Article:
Goblin Panda is one of a handful of elite Chinese advanced persistent threat (APT) groups. Most Chinese APTs target the United States and NATO, but Goblin Panda focuses primarily on Southeast Asia.
The group is highly active, carrying out regular attacks since CrowdStrike first observed them in 2013.
Who is Goblin Panda?
Goblin Panda is one of China's most active cyberespionage groups—some speculate one of the most active APT groups in the world! The group carries out regular attacks in Southeast Asia and Japan but is most active in Vietnam.
Intelligence agencies and security firms have been unable to distinguish whether Goblin Panda works directly for the Chinese government or acts as a contractor.
Goblin Panda Aliases
Goblin Panda goes by several aliases, including:
What does Goblin Panda do?
Goblin Panda is famous for delivering exploits in Microsoft Office Word attachments which drop malware and trojans onto the victim's device upon opening.
The group targets its victims through researched spear-phishing email campaigns, sending personalized emails with document attachments.
These documents are usually specific to the region and user. For example, in Vietnam, Goblin Panda regularly creates fake "official" Vietnamese government documents written in Vietnamese.
The group's focus on Southeast Asia, South Korea, and Japan are to gather intelligence on China's neighbors in disputes over the contested waters and islands of the South China Sea.
Goblin Panda is also responsible for attacks in Europe, the United States, Australia, the Middle East, and Africa.
Famous Goblin Panda Attacks
Goblin Panda's primary targets are in defense, energy, and government entities. The group usually uses PlugX and HttpTunnel malware to create "backdoors"—tools and tactics that Chinese hacker groups commonly use.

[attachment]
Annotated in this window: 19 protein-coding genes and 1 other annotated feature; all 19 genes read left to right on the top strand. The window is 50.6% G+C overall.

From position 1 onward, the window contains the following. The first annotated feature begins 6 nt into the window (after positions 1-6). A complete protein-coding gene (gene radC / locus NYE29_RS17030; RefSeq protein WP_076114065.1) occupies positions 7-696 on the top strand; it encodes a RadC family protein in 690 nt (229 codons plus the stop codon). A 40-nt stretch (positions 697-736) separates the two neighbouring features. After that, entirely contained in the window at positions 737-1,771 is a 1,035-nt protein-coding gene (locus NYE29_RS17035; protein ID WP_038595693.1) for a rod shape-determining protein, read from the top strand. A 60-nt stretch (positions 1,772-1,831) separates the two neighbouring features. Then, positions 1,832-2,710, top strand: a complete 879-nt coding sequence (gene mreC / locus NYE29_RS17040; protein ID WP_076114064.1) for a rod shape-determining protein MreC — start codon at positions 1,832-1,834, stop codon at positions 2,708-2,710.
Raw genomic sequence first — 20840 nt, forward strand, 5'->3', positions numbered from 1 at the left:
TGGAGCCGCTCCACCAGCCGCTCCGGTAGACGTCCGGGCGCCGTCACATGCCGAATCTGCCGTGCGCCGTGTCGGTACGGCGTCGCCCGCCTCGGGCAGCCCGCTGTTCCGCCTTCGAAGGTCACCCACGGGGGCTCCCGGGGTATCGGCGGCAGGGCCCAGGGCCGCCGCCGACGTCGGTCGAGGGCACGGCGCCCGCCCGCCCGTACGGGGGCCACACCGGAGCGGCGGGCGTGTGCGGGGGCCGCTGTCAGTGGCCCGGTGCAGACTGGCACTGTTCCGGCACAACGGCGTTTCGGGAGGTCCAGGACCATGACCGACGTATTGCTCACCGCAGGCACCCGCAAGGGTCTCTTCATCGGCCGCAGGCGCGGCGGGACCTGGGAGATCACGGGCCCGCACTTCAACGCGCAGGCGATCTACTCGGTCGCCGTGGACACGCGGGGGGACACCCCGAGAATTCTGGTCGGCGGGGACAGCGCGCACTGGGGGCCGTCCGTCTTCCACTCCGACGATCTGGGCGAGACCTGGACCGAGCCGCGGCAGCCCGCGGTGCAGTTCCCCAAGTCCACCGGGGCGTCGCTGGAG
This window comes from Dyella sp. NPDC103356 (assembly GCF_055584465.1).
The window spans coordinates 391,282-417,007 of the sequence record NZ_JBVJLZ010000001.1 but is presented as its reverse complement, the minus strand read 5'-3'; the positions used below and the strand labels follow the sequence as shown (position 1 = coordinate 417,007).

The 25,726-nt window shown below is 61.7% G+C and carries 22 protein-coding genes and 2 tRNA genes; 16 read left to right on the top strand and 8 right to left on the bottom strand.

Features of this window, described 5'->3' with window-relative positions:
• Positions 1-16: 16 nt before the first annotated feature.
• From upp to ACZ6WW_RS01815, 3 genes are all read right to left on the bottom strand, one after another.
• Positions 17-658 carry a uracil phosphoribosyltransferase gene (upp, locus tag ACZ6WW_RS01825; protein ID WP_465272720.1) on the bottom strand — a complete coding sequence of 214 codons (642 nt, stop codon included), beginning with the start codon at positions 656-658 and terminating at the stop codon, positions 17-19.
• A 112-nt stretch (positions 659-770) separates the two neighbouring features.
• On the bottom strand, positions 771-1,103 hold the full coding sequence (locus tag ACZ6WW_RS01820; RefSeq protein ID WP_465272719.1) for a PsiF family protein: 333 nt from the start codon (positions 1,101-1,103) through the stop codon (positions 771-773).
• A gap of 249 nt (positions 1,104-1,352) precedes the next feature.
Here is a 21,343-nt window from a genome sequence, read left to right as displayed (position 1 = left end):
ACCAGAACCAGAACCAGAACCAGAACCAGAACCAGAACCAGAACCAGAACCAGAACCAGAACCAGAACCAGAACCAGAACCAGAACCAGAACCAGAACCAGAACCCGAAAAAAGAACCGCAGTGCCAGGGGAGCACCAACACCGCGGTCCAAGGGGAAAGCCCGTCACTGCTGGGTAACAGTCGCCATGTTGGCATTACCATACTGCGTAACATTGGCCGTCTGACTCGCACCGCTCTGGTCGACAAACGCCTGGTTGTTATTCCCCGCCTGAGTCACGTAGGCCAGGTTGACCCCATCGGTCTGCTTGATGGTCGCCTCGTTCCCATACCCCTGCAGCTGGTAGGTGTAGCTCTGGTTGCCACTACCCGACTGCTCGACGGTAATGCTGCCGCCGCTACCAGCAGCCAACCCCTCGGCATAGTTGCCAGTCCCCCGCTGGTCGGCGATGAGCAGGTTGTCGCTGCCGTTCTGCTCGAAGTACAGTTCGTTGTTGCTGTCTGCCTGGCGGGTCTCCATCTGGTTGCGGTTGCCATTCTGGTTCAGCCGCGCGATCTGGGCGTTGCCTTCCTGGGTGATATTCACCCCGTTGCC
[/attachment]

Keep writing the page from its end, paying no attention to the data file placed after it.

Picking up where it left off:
The Philippines and Vietnamese Website Attacks - 2015
Goblin Panda (operating under 1937CN) went on a hacking spree in 2015, attacking around 1,000 websites in Vietnam and 200 in the Philippines.
The Vietnamese websites included 15 state-run websites and 50 education sites.
Attacks like these on Southeast Asian nations are common and often linked to Goblin Panda/1937CN.
Attacks on Multiple Vietnamese Airports - 2016
In 2016, Goblin Panda (operating under 1937CN) attacked 21 Vietnamese airports, including Hanoi's Noi Bai International Airport and Ho Chi Minh City's Tan Son Nhat International Airport.
The group took over public address systems, including loudspeakers and information screens, to communicate offensive language and Chinese propaganda about the South China Sea.
The airports had to disconnect the internet temporarily and complete check-ins, boarding, announcements, and flight information manually.
At the same time, 1937CN hacked and "defaced" Vietnam Airlines' website and managed to steal personal data for 411,000 passengers.
The motive for the 2016 attack was to send Vietnam and the Philippines a warning message—likely in connection with South China Sea's disputed waters.
This attack is exceptionally brazen and unusual for an advanced persistent threat. Most groups prefer covert operations and avoid revealing anything that could tie them back to their respective government.